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Re: Help with Foodplan, meal ideas for GA/May/Sunrise//Cathedral hike in Sept

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Help with Foodplan, meal ideas for GA/May/Sunrise//Cathedral hike in Sept
June 11, 2018 01:39PM
Hello Everyone!

I'm reposting this question as a new topic since I messed up posting it to an older post. I'm hoping for some help/input regarding our foodplan for a trip in Sept. We just got a permit for GA in early Sept and we have worked up the following hikeplan:

Day 1: TM to GA
Day 2: GA to Raisin Lake
Day 3: Raisin Lake to Middle Sunrise Lake
Day 4: Middle Sunrise Lake to HSC
Day 5: HSC to Cathedral Lake
Day 6: Cathedral Lake to TM

We are not total beginners, but it has been 10 years since our last trip up to TM (when we hiked 4 nights TM/Sunrise/Merced Lake to valley) and I've lost all feeling for devising a reasonable food plan.

We have a BV500 cannister and are a party of 2. Our hike plan is five nights, and I was planning on planting food at the Tenaya bearbox YE03 to pick up on our way up to Sunrise and to save weight/space on the GA/Raising Lake leg.

I thought I'd use the bearbox YE03 at Tenaya cause I'm not sure I can fit 5 nights/days of food for 2 in a BV500 (though I guess I can carry Day 1 meal outside the canniser).

Sooo....assuming I resupply from Bearbox YE03 then am I safe to believe that I would have plenty of room in a BV500 for 4 days, 3 nights for party of 2 (assuming MH meals for dinners, oatmeal breakfasts and tortillas & tuna packs for lunches, plus snacks)?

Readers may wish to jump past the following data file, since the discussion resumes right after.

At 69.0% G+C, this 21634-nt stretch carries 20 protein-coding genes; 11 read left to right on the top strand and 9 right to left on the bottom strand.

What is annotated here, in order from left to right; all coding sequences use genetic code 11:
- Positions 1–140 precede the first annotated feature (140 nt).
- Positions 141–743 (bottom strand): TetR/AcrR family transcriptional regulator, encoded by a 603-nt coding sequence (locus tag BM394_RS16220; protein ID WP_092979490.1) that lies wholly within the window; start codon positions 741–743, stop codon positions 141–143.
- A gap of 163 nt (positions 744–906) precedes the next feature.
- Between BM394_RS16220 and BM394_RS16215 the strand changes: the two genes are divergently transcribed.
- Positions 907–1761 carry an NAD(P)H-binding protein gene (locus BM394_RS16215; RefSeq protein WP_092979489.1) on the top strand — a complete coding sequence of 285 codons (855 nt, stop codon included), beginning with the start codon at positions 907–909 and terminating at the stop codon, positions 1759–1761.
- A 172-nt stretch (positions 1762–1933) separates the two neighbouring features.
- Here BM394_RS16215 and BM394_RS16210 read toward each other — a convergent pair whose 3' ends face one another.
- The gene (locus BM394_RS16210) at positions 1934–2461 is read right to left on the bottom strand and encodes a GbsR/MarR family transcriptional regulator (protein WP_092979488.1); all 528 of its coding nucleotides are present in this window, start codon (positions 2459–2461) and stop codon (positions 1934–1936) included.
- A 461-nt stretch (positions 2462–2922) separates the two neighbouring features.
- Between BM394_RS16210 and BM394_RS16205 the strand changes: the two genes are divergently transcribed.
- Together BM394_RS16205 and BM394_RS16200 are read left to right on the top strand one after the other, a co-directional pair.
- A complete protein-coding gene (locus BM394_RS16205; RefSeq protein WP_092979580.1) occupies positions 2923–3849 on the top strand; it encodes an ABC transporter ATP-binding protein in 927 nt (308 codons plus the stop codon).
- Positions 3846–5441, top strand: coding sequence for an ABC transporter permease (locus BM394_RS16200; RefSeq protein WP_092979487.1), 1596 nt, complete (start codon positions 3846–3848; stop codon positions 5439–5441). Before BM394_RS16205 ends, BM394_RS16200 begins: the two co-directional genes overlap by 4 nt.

Also, just so I understand, if I restock from the Tenaya bearbox after my descent from May Lake, am I OK to carry one day/meal outside the cannister on the way up to Sunrise?

Am I in the right ballpark so far?

And about those MH dinners....OK we can do that, but for a hikeplan like this does anyone have any other fun/different ideas that they've tried lately?

And am I the only one left who still uses a Svea123 stove? smiling smiley My Better Half mocks me and I'll bring along a Pocket Rocket to appease her but i LOVE my SVEA!

Thanks I've loved reading the posts on this forum!
Re: Help with Foodplan, meal ideas for GA/May/Sunrise//Cathedral hike in Sept
June 11, 2018 01:57PM
I don't believe you're allowed to cache food at the bear boxes but I could be wrong on that. You can carry your day 1 food outside of the bear can so all you'd have to fit is 4 days worth.

Regarding different ideas for food, have you considered dehydrating your own meals or using some one pot meal recipes available online? Same good ones available at trailcooking and trail.recipes

And while the Svea123 is a nice stove, I'd suggest just bringing a pocket rocket if you're just going to use mountain houses/need only boiling water. Use the saved weight there to bring extra goodies like dessert Feed ME!



Edited 2 time(s). Last edit at 06/11/2018 03:44PM by KevinD.
Absolutely you can cache food in the bear boxes by the trailheads - that's what they're there for.
Re: Help with Foodplan, meal ideas for GA/May/Sunrise//Cathedral hike in Sept
June 14, 2018 11:20AM
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Not quite The Geezer, but getting there
Absolutely you can cache food in the bear boxes by the trailheads - that's what they're there for.

No, that's not what they are there for. The bear boxes where put there so that backpackers could store food and scented items they were not taking on their trip, so that bears don't become habituated.

They were not put there to make it more convenient for hikers, particularly when they are capable of carrying their own food and even more so when there are bear boxes along the route that they could use.

I'm not sure if it is illegal in Yosemite, but it is in Sequoia. Either way, it's not the intended purpose and makes it harder for people doing the right thing just for the convenience of others. That's probably why it's illegal in Sequoia; the bear boxes filled up with food caches so backpackers couldn't use them.